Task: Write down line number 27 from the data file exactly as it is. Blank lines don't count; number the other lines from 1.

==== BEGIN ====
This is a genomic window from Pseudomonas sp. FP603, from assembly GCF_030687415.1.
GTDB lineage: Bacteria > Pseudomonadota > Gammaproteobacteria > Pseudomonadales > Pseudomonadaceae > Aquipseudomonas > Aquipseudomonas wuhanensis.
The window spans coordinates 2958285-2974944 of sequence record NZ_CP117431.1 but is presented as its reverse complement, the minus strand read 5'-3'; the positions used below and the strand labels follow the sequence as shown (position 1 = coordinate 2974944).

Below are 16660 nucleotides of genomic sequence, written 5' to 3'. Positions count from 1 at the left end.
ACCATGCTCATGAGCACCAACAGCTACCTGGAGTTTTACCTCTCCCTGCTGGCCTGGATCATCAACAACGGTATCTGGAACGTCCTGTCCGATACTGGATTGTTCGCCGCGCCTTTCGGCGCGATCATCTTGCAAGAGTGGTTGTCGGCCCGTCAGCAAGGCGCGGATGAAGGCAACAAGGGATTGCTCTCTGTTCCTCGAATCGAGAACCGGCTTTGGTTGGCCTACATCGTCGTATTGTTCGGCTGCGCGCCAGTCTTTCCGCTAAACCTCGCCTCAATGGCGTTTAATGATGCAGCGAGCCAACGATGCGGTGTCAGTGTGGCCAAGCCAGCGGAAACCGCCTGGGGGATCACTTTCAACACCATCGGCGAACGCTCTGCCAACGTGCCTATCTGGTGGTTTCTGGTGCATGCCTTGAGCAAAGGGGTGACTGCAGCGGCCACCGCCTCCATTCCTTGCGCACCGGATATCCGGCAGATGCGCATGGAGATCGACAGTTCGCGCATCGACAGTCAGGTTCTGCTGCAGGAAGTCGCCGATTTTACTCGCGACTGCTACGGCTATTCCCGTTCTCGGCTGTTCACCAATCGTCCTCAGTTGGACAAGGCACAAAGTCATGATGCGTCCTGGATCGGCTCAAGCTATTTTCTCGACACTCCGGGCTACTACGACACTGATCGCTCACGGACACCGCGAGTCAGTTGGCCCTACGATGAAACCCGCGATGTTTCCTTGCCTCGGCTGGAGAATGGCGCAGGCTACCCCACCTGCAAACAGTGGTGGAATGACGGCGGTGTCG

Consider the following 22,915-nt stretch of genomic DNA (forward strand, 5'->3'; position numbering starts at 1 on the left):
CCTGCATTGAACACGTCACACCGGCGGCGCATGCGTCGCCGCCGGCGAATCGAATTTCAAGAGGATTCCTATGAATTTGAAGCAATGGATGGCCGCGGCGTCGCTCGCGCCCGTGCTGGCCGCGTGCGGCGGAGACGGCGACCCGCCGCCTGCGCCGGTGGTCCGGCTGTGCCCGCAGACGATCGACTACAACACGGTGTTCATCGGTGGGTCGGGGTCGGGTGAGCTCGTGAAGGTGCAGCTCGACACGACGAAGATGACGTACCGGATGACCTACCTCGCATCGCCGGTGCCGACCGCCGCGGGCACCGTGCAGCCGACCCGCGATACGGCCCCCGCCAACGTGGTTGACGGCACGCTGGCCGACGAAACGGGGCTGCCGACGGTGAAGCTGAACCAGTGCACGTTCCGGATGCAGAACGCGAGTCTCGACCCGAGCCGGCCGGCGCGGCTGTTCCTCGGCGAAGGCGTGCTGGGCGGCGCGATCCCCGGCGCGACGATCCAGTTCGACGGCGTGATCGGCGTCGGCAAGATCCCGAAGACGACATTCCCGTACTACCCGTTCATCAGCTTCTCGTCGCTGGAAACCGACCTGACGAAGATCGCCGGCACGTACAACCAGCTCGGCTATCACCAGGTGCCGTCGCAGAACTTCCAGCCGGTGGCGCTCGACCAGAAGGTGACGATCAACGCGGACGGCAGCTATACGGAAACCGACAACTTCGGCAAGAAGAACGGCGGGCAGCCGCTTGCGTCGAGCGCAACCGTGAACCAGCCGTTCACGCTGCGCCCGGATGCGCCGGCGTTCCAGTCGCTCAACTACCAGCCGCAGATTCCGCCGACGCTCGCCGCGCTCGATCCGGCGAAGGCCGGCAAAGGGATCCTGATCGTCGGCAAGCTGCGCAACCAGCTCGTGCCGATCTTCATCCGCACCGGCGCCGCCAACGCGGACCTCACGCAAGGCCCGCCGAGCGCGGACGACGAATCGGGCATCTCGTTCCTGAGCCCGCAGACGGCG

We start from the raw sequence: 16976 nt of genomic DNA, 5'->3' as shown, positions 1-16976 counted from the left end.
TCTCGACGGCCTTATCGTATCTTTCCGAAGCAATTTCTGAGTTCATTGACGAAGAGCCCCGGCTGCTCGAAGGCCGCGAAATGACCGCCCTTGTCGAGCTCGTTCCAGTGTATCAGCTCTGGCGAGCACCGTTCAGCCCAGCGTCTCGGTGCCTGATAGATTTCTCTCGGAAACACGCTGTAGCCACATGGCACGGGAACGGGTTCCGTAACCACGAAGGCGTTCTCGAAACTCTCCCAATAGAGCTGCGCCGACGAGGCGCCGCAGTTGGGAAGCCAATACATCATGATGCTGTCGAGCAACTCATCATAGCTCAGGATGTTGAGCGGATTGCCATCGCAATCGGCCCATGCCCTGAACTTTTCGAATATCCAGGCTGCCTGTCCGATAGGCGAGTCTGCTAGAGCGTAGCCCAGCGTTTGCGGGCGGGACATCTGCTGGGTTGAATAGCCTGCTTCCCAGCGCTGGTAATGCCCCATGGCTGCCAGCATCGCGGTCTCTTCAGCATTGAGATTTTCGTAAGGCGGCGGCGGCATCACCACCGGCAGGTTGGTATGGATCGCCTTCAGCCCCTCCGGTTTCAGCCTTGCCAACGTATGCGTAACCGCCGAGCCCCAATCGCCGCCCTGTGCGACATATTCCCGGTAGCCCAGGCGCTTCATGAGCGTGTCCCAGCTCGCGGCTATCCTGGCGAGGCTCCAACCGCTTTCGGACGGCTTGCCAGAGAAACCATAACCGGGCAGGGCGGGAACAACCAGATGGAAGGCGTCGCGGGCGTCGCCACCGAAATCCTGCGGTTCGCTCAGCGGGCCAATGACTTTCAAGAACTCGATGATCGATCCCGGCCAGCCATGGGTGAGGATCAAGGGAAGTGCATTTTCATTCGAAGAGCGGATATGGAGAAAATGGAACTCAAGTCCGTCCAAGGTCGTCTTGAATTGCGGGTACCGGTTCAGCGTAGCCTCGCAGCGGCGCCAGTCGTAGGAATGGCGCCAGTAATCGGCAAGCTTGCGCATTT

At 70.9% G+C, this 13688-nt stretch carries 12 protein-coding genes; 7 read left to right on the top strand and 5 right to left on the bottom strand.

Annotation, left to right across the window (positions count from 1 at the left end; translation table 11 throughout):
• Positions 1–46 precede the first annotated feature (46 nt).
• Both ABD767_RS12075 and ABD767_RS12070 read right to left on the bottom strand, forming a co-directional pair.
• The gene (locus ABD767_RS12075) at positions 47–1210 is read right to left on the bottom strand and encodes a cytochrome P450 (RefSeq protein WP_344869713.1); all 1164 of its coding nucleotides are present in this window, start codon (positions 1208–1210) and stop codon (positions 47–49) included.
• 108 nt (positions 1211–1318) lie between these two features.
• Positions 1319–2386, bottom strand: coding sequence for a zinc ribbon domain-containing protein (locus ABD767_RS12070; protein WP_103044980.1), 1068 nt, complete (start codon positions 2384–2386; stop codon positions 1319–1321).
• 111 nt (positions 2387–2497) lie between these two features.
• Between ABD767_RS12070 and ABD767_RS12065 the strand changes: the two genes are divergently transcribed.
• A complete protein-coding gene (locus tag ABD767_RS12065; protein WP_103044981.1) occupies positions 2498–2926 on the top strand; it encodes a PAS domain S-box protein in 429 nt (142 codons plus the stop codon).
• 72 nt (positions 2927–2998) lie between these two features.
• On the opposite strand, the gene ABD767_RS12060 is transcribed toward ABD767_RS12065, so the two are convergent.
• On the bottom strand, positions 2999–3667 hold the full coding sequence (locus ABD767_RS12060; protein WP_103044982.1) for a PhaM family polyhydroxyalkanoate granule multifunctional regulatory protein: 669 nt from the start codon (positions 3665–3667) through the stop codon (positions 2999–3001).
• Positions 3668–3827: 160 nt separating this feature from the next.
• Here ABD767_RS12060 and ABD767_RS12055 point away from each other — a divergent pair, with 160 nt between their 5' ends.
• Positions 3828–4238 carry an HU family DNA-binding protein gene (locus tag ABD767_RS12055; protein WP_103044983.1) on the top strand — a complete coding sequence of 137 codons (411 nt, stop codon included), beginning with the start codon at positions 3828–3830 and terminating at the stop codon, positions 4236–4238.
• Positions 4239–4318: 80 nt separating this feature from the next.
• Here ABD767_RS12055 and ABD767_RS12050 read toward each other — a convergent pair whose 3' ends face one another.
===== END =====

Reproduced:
• Here ABD767_RS12055 and ABD767_RS12050 read toward each other — a convergent pair whose 3' ends face one another.